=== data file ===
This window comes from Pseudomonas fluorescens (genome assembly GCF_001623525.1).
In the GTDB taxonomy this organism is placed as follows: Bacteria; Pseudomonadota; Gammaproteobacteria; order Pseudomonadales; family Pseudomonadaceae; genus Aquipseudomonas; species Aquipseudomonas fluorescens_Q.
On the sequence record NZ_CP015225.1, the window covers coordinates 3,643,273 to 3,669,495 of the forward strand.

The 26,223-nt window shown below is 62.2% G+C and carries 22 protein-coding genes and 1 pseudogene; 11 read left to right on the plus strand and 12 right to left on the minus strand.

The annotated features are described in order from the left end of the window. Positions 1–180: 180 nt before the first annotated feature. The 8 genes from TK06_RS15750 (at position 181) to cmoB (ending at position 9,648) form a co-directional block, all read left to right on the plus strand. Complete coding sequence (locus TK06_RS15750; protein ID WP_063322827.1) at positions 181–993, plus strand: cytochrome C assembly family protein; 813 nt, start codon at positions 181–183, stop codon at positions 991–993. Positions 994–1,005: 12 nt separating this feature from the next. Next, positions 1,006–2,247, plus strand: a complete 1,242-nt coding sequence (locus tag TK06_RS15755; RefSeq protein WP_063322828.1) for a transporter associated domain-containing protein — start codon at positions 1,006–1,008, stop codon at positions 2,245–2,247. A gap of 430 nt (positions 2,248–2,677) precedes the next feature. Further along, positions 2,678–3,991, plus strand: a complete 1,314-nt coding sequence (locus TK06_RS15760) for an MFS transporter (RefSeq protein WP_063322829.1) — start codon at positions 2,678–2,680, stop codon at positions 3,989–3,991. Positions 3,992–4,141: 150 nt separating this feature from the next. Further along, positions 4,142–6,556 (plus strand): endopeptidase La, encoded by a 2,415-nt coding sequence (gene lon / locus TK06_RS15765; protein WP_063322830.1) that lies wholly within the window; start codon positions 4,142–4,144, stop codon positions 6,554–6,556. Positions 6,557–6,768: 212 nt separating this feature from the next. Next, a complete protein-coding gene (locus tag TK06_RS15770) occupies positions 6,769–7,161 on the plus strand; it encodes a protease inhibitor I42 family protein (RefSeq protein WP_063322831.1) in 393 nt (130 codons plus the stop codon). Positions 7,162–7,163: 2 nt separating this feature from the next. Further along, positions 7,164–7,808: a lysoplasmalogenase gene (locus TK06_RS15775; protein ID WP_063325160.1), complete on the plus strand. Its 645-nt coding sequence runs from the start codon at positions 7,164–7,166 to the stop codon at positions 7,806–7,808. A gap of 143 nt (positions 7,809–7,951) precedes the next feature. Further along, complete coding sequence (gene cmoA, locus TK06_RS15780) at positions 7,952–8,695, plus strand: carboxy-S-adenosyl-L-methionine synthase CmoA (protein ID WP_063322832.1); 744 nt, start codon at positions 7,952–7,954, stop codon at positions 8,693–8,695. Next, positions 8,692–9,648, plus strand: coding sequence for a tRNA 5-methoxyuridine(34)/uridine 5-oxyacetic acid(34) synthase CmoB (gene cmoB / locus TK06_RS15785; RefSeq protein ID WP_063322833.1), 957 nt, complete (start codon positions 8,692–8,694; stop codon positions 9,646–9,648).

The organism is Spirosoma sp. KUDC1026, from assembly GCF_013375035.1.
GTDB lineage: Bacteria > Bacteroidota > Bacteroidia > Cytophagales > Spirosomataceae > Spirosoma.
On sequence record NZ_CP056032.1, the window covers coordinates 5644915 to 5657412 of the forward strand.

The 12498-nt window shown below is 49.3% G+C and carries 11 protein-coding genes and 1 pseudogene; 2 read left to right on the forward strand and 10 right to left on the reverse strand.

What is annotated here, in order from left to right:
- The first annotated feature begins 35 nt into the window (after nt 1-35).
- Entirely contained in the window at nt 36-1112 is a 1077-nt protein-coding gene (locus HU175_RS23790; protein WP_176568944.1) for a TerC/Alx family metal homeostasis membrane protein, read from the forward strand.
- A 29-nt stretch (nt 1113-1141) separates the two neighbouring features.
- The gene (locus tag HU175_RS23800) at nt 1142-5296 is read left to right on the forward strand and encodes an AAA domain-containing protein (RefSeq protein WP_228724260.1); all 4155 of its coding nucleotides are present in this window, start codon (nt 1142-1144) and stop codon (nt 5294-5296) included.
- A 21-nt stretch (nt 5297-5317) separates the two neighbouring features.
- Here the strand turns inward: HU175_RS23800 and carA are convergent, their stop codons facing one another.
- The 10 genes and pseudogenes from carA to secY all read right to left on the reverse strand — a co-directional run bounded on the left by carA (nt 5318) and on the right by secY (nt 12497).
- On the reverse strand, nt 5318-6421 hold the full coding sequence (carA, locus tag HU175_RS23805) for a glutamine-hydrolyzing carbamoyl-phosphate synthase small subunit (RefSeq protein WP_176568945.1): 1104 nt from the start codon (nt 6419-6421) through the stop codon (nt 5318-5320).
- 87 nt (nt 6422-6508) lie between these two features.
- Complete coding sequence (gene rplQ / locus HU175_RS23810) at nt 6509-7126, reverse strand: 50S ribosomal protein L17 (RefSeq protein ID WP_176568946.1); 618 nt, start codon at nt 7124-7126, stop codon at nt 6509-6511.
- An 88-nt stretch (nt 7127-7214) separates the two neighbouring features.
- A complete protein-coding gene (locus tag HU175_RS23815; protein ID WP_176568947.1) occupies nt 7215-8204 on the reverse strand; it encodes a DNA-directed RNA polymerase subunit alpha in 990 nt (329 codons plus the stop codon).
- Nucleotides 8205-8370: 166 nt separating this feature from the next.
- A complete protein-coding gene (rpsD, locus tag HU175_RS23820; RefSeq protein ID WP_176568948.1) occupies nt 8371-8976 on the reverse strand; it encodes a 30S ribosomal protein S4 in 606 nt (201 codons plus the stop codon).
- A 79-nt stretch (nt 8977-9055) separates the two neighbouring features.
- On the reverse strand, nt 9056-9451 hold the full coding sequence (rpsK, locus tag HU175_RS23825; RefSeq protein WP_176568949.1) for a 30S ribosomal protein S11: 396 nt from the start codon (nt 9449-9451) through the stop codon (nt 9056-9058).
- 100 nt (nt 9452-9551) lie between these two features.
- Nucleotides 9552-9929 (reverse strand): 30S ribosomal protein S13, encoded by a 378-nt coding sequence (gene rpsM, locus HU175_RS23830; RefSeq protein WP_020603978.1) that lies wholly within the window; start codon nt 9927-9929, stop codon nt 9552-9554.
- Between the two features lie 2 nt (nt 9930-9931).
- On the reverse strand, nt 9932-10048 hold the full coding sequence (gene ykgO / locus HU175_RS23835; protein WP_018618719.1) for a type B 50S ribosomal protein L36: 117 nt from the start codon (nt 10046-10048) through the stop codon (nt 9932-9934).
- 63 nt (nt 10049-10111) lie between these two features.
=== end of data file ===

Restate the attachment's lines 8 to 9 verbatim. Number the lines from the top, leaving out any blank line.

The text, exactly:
On sequence record NZ_CP056032.1, the window covers coordinates 5644915 to 5657412 of the forward strand.

The 12498-nt window shown below is 49.3% G+C and carries 11 protein-coding genes and 1 pseudogene; 2 read left to right on the forward strand and 10 right to left on the reverse strand.